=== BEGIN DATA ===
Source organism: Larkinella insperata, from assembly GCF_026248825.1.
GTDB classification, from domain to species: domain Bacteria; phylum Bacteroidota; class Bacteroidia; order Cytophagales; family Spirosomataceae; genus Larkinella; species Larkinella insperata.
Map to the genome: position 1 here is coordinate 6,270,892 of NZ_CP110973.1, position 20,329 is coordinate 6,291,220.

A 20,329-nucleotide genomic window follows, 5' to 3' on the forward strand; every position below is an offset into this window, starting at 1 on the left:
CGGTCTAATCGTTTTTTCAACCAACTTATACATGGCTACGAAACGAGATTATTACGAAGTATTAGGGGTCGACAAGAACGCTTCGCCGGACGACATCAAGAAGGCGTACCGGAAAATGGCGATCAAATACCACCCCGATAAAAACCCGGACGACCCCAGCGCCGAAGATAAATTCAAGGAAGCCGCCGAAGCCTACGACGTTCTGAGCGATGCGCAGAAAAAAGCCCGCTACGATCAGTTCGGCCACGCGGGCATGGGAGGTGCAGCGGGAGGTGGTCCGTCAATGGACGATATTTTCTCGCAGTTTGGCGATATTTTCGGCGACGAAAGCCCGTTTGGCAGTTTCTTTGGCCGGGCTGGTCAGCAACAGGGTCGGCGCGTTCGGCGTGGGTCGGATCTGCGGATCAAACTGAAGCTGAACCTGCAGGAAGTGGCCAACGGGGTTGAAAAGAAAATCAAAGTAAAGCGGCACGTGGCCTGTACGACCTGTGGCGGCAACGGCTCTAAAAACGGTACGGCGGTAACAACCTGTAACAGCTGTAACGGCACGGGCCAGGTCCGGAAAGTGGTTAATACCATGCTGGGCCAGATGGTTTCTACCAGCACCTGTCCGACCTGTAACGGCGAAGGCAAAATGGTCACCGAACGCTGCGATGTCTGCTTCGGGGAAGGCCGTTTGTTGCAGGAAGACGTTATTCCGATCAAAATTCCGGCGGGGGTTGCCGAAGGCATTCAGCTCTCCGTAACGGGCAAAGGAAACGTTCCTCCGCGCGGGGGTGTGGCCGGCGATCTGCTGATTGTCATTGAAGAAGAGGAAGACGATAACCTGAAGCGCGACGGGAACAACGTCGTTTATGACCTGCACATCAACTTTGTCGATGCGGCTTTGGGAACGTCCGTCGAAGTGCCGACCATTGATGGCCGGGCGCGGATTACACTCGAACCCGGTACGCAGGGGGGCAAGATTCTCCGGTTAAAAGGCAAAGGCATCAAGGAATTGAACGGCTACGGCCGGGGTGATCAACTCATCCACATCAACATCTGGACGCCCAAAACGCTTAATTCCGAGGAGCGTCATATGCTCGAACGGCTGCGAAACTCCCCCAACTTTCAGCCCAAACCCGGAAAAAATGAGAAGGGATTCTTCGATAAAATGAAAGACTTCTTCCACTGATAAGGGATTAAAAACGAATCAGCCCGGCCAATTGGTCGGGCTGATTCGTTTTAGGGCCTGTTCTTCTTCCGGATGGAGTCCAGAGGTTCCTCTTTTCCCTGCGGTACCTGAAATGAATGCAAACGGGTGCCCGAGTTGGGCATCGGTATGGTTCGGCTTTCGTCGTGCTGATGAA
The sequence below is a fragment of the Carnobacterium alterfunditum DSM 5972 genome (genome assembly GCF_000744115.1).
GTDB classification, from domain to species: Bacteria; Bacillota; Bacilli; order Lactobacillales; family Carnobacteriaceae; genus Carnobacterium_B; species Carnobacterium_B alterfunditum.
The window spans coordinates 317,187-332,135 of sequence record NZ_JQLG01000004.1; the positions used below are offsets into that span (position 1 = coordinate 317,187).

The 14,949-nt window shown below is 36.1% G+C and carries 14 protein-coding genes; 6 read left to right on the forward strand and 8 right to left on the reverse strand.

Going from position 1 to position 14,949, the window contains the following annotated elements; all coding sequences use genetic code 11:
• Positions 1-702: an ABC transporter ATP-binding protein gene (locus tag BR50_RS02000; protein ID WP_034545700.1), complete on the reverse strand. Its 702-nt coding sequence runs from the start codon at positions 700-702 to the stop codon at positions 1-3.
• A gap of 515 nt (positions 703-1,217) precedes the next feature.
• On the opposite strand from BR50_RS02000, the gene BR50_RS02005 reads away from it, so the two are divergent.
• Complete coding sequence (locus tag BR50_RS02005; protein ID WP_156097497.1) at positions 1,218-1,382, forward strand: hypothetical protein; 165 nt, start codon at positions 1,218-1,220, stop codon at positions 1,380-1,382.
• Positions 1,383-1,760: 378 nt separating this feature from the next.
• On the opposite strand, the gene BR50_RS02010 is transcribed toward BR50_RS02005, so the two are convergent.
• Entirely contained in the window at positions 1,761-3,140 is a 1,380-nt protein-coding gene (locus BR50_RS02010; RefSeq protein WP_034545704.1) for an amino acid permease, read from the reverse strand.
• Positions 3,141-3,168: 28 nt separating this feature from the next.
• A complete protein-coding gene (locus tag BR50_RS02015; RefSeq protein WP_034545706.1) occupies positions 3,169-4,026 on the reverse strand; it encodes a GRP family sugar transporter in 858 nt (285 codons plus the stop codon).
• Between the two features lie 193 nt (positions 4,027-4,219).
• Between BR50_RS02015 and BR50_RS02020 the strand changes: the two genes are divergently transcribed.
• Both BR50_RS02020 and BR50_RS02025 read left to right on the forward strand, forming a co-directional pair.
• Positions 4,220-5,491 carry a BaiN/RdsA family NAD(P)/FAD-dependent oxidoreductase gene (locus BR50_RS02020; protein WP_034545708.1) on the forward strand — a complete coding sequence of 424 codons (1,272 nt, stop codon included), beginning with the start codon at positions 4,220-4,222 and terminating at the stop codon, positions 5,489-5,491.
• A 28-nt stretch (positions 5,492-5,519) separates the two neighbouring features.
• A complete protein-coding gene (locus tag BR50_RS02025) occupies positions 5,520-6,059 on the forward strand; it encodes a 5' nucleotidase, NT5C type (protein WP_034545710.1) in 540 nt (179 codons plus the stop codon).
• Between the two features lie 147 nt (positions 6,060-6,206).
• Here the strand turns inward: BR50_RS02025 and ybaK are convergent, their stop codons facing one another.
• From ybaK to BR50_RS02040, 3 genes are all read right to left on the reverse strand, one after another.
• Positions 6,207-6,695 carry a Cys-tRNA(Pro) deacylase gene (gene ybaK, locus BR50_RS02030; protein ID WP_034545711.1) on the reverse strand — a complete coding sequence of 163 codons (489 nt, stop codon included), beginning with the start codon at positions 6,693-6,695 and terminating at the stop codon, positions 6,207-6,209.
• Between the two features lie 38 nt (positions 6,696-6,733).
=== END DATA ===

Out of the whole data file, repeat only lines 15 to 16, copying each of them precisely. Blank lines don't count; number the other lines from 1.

• Positions 1,383-1,760: 378 nt separating this feature from the next.
• On the opposite strand, the gene BR50_RS02010 is transcribed toward BR50_RS02005, so the two are convergent.